Coursera (and FutureLearn, and EdX…) have spent the last year or so trying to downplay the importance of the average 85% drop-out rates that Katy Jordan so expertly curates, and do so in concert with the “student experience” wing of academia which assert that someone who has done none of the work associated with learning can’t be said not to have done any learning. Liyanagunawardena  characterises this latter tendency in asking academics what they thought “drop out” meant and then asking them to reflect on it in a semi-structured interview untill they behaved like academics and saw both sides of the argument.
For everyone else, who thinks that perhaps all of these claims of enhanced learner experience and the attractiveness of video&quiz&forum pedagogy need to be backed up by evidence of improved engagement, this pincer movement yields a very uncomfortable experience.
Either we talk about drop-outs because we hate learners, or because we hate the future.
The most common metaphor I hear is this one:
@dkernohan MOOC like a newspaper – read what interests you. No need to read the lot.
— Alastair Creelman (@alacre) June 23, 2014
This is a great argument to advocate not reading the entire internet. However, a MOOC is nothing like a newspaper. It is a curated and structured set of materials leading towards a particular goal. To use my favourite metaphor, it is like a menu at a restaurant.
Even with the price set at zero, the majority of users are not merely trying the odd forkful or just eating the tiramisu. They are turning their nose up at the whole meal. The overwhelming weight of published research supports this.
So why would anyone be arguing otherwise? Let’s don our tinfoil hats and speculate!
Maybe MOOCs are like newspapers, but in another way. Maybe content creation costs are going up but there is no sign of a sustainable business model. So like the rest of the rapidly collapsing internet content industry, they turn to the the one group of people more starry-eyed and unrealistic than people who think they can make money out of internet content – advertisers.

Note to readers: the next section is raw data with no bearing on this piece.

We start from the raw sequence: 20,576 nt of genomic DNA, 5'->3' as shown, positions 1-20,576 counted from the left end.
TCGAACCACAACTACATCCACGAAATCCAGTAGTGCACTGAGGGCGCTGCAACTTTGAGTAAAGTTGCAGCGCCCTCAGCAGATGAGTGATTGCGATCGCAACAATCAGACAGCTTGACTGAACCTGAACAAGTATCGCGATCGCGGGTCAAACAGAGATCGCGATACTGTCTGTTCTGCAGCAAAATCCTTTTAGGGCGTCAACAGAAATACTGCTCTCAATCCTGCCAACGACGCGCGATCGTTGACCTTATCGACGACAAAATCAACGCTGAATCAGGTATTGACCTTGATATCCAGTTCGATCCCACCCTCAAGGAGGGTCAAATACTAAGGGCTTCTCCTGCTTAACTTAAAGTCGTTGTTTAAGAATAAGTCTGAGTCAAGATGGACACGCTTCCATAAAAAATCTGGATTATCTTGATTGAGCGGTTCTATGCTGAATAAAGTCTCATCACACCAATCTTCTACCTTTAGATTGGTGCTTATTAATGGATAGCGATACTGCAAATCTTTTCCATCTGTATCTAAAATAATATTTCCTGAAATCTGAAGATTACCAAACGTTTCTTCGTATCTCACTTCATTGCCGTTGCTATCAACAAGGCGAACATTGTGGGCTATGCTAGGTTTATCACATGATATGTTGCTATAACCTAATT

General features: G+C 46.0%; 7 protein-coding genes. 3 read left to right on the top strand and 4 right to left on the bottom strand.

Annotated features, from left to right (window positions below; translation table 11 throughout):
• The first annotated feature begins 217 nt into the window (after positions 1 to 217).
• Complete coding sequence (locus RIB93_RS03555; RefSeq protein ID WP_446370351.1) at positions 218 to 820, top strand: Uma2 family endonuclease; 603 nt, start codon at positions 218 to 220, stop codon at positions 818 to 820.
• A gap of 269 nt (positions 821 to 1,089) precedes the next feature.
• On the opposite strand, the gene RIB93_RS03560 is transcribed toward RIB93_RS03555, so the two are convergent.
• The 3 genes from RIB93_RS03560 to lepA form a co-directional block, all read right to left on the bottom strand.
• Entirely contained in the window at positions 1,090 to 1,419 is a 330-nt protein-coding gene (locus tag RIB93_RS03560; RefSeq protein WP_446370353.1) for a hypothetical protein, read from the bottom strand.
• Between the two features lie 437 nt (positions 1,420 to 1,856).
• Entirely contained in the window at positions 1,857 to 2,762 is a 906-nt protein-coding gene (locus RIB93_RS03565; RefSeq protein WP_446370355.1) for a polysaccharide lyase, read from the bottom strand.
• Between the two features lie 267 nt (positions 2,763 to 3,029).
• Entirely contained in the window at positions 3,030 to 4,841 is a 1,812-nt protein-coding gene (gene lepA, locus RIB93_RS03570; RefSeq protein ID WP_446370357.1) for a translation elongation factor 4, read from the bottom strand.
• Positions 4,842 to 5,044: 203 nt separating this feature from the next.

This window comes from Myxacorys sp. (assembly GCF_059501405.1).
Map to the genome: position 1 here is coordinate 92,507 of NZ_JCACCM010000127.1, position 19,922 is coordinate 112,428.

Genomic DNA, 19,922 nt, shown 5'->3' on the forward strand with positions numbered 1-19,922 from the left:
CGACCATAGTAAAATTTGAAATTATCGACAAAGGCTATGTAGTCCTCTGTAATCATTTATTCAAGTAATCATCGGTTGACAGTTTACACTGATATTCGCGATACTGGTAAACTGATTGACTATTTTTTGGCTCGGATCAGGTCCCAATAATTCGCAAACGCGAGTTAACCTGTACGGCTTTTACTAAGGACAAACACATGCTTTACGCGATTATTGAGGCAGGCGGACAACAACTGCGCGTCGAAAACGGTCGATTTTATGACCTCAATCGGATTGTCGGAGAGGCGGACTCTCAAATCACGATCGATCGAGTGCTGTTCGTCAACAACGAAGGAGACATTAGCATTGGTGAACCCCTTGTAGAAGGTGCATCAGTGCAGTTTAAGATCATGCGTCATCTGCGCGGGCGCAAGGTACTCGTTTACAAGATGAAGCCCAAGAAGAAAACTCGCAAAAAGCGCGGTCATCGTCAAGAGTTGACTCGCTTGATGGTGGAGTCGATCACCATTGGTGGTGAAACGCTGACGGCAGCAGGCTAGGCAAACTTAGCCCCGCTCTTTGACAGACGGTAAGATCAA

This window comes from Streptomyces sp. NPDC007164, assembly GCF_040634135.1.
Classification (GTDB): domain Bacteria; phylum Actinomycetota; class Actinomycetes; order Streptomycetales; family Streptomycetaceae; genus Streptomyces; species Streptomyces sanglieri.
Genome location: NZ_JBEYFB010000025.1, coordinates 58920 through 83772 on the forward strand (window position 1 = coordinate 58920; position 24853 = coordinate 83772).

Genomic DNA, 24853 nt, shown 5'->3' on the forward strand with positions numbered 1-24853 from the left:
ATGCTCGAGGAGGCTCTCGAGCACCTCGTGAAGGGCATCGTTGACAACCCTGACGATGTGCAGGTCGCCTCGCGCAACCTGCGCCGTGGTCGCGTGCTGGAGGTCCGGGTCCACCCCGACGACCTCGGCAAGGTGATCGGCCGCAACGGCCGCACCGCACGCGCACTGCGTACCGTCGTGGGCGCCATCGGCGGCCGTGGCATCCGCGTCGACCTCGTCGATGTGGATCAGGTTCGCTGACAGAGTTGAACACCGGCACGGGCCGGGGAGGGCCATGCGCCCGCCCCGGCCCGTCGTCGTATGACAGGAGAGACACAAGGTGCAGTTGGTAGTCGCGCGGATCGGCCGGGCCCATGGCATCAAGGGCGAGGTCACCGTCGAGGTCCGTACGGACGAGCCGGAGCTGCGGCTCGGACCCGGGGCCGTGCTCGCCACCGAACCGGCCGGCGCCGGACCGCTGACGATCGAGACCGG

To persuade advertisers to give you money in return for putting flashing things on your pages you need to give them
class A controlled substances evidence that your pages are being looked at by people. Ideally those who have money, the coveted demographics that overwhelmingly sign up for MOOCs.
So it is in the interest of the content creator to emphasise the level of engagement that it has, and their likelihood of engagement with messages from their platform of choice. And clearly “drop out” is not an attractive term here. Drop-out implies that someone is paying no attention to any part of your website or mailings. “Drop out” does not delight advertisers.
If you’ve got big numbers like the number of people who sign up for a MOOC then you want to use them. Stands to reason. Headline writers like them, advertisers LOVE them.
Any redefinition you can do to get rid of those words has the potential to be immensely valuable. So that is why, if I had a MOOC platform or an interest in cheap online education, I’d totally be funding and supporting research that redefined “drop-out”.